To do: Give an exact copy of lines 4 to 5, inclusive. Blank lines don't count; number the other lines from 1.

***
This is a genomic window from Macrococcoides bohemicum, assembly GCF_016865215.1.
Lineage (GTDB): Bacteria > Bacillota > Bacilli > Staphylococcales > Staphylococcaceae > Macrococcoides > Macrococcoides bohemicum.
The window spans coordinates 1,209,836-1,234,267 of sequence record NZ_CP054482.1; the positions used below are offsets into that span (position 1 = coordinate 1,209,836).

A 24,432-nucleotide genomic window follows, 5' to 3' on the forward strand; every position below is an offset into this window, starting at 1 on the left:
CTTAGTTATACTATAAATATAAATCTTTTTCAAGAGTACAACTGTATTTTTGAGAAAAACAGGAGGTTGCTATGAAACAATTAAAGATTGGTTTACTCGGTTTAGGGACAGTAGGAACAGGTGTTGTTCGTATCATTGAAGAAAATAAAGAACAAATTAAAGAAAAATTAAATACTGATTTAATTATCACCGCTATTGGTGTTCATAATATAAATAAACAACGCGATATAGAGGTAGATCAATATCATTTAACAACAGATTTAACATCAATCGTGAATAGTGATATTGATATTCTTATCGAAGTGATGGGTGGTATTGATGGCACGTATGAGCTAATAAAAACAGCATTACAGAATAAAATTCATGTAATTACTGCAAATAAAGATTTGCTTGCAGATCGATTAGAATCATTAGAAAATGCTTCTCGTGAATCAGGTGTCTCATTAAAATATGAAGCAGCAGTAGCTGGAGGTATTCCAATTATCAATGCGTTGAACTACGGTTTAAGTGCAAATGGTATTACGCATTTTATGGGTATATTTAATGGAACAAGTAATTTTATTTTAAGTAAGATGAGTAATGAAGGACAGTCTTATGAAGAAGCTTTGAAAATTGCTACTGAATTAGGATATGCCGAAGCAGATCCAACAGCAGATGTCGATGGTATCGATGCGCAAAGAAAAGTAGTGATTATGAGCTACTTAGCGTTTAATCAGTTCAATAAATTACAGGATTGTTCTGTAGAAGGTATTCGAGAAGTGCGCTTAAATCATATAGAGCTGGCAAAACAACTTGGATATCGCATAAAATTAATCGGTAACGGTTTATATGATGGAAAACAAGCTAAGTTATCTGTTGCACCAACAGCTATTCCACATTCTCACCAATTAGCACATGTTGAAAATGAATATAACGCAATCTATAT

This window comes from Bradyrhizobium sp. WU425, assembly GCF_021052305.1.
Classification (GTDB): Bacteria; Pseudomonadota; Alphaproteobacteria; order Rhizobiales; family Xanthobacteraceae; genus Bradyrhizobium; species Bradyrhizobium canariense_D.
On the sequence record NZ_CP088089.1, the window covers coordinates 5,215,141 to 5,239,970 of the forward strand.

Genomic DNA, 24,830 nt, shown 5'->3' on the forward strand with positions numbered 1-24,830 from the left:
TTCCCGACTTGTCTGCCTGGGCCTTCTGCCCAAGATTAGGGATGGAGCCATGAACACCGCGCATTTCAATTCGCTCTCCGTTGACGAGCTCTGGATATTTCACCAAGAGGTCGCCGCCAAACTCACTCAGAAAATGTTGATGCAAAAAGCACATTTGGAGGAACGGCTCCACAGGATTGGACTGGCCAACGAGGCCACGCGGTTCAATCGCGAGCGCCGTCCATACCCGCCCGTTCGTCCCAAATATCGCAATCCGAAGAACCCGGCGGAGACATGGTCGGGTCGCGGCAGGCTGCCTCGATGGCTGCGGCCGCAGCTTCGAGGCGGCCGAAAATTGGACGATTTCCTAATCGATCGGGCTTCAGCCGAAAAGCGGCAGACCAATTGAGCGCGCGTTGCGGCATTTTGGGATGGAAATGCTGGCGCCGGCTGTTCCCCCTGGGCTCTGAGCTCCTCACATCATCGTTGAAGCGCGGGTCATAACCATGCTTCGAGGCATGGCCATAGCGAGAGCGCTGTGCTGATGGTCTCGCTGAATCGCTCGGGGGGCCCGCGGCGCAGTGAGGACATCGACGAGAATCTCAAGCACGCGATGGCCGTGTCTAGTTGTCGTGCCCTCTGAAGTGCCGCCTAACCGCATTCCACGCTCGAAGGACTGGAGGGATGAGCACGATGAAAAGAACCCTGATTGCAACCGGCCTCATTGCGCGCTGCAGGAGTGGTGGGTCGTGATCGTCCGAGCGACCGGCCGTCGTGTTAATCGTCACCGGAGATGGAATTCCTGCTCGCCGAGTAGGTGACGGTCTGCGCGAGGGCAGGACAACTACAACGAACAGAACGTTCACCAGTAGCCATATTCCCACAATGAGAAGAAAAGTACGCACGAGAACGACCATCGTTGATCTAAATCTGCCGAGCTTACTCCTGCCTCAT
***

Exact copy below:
A 24,432-nucleotide genomic window follows, 5' to 3' on the forward strand; every position below is an offset into this window, starting at 1 on the left:
CTTAGTTATACTATAAATATAAATCTTTTTCAAGAGTACAACTGTATTTTTGAGAAAAACAGGAGGTTGCTATGAAACAATTAAAGATTGGTTTACTCGGTTTAGGGACAGTAGGAACAGGTGTTGTTCGTATCATTGAAGAAAATAAAGAACAAATTAAAGAAAAATTAAATACTGATTTAATTATCACCGCTATTGGTGTTCATAATATAAATAAACAACGCGATATAGAGGTAGATCAATATCATTTAACAACAGATTTAACATCAATCGTGAATAGTGATATTGATATTCTTATCGAAGTGATGGGTGGTATTGATGGCACGTATGAGCTAATAAAAACAGCATTACAGAATAAAATTCATGTAATTACTGCAAATAAAGATTTGCTTGCAGATCGATTAGAATCATTAGAAAATGCTTCTCGTGAATCAGGTGTCTCATTAAAATATGAAGCAGCAGTAGCTGGAGGTATTCCAATTATCAATGCGTTGAACTACGGTTTAAGTGCAAATGGTATTACGCATTTTATGGGTATATTTAATGGAACAAGTAATTTTATTTTAAGTAAGATGAGTAATGAAGGACAGTCTTATGAAGAAGCTTTGAAAATTGCTACTGAATTAGGATATGCCGAAGCAGATCCAACAGCAGATGTCGATGGTATCGATGCGCAAAGAAAAGTAGTGATTATGAGCTACTTAGCGTTTAATCAGTTCAATAAATTACAGGATTGTTCTGTAGAAGGTATTCGAGAAGTGCGCTTAAATCATATAGAGCTGGCAAAACAACTTGGATATCGCATAAAATTAATCGGTAACGGTTTATATGATGGAAAACAAGCTAAGTTATCTGTTGCACCAACAGCTATTCCACATTCTCACCAATTAGCACATGTTGAAAATGAATATAACGCAATCTATAT